Thank you! Have a Chocolate: Operant Conditioning at Work
Any psychology professor who played The Office clip about classical conditioning probably shared this scene from The Big Bang Theory:
While Jim conditions Dwight to want a mint when he hears a computer chime (learning by association), Sheldon reinforces Penny's behavior choices by giving her a chocolate (learning by consequences).
There are four possible consequences in operant conditioning: positive reinforcement, negative reinforcement, positive punishment, and negative punishment. Two of these descriptions probably sound redundant to you while the other two may seem contradictory. How can punishment be positive? How can reinforcement be negative?
In most contexts we equate the word positive with good and the word negative with bad. But in operant conditioning we think in mathematical terms: positive means adding something: Penny chose to take her phone call outside, so Sheldon gave her a chocolate. Negative, on the other hand, means subtracting something: Sheldon might move the chocolate away from Penny if she remained on the couch chatting on her phone.
The other two key terms to understand are reinforcement and punishment. Reinforcement increases the likelihood that a behavior will happen again. Punishment decreases the likelihood that a behavior will occur again. We also have to remember that reinforcement and punishment are ALWAYS from the learner's perspective. If Penny didn't like chocolate, she wouldn't find it reinforcing.
Positive reinforcement is the most familiar section of the grid and the one that I use when working with dogs and their people. Treats, toys and the opportunity to play, attention, and praise can all be reinforcing depending on what the dog likes best--some dogs find cheese more reinforcing than a dry liver treat while others live for a quick game of tug. I'll dive deeper into positive reinforcement next month.
With positive punishment you add something to discourage a behavior. Punishments can range from tools like shock collars and choke chains to spray bottles and raised voices. Just as with reinforcement, the learner decides what is punishing. Some dogs balk at a raised voice whereas others seem not to notice a choke chain tightening around their necks. Next month I'll explain more about why I choose not to use punishment in training.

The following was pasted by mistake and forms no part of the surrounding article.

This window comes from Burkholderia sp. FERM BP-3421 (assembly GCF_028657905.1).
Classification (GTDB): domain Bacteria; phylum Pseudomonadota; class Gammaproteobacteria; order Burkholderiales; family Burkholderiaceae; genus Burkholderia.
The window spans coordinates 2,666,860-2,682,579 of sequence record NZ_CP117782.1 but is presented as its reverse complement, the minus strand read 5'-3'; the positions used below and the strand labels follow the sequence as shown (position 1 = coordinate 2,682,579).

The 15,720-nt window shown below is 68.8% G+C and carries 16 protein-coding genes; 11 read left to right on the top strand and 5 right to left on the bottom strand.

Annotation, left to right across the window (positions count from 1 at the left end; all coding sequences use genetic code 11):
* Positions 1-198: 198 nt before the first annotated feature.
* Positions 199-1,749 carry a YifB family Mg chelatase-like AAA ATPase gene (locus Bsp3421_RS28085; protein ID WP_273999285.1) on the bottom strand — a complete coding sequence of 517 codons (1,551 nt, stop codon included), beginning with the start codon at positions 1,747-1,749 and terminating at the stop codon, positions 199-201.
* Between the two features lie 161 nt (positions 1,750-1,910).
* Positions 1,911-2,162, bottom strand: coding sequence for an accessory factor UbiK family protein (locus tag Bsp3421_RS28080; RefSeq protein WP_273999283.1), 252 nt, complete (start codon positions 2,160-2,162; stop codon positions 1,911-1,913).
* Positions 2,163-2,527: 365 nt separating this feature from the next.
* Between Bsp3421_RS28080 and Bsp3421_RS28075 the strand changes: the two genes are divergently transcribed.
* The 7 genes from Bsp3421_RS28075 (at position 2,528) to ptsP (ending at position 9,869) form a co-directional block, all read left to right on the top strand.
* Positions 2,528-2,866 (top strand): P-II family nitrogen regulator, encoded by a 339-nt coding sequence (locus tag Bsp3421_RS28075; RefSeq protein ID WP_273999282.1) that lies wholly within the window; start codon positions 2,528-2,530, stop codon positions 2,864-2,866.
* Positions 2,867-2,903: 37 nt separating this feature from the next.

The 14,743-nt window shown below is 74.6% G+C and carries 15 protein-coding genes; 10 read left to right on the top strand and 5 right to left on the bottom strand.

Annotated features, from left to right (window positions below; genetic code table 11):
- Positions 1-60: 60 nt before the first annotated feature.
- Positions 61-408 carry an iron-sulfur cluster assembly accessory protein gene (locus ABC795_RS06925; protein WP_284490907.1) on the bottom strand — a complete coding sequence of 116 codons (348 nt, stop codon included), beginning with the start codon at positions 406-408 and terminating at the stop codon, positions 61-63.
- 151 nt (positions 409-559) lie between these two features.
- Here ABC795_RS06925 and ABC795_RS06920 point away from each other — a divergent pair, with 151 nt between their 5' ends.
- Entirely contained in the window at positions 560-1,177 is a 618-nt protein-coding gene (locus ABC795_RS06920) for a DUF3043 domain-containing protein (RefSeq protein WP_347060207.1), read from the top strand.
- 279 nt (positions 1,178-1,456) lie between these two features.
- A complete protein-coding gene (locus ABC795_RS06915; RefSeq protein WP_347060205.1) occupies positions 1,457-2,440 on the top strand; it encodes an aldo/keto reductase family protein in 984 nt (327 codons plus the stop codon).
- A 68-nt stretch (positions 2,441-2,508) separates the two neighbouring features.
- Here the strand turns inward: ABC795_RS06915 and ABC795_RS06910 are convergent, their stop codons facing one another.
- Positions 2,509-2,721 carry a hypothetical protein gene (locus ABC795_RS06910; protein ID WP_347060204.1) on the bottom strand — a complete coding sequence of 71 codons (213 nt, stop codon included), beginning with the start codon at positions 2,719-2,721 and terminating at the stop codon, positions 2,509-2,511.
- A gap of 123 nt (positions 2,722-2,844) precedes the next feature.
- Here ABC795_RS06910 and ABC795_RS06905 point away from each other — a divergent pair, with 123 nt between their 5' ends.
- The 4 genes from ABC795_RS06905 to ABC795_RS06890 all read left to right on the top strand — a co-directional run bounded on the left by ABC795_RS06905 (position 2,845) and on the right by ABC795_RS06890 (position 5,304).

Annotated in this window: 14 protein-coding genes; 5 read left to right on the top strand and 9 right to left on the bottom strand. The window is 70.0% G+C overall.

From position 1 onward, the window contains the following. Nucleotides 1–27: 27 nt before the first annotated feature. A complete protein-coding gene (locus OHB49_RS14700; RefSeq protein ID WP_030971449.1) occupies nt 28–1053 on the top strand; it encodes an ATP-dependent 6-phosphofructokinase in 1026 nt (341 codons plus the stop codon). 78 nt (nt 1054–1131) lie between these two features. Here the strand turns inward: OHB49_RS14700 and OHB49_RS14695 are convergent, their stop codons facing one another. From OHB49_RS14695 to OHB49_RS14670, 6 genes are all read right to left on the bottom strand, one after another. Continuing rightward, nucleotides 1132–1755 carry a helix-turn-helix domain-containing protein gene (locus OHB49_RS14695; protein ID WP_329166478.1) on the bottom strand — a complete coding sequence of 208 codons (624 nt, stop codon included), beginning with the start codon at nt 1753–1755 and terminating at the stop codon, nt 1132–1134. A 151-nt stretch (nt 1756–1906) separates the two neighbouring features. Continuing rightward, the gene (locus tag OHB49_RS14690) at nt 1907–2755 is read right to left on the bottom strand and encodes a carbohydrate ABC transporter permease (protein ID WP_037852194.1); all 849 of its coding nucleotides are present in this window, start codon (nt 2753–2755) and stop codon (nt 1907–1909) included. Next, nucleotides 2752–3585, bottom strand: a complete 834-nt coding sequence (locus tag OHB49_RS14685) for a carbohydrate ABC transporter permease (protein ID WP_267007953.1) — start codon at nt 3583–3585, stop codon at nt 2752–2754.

In the case of negative reinforcement, you remove something aversive or unpleasant in order to encourage a behavior. We often apply negative reinforcement after positive punishment. For example, a dog wearing a prong collar pulls on leash and the collar pinches her neck (positive punishment). When she stops pulling (the goal behavior), the pinching stops. Eventually a dog may stop pulling in order to avoid the pain, but she won't learn to walk well on a leash without the tool.
Sometimes we see negative punishment at work with parents of small children who stand by while the child has a temper tantrum in public. Withholding attention is a form of negative punishment that you may also see people use with dogs who jump on them. Instead of pushing the dog down (which reinforces the behavior with your attention), you ignore him. Negative punishment seems benign, but it can lead to stress and frustration in a dog (and a child). They may try harder to get your attention or they may shut down.
While operant and classical conditioning are not the only tools in a trainer's kit, they provide a foundation for understanding how learning works in all kinds of animals, including our dogs. So discover what your dog finds reinforcing and use that for teaching her new skills. Just don't give her any chocolate!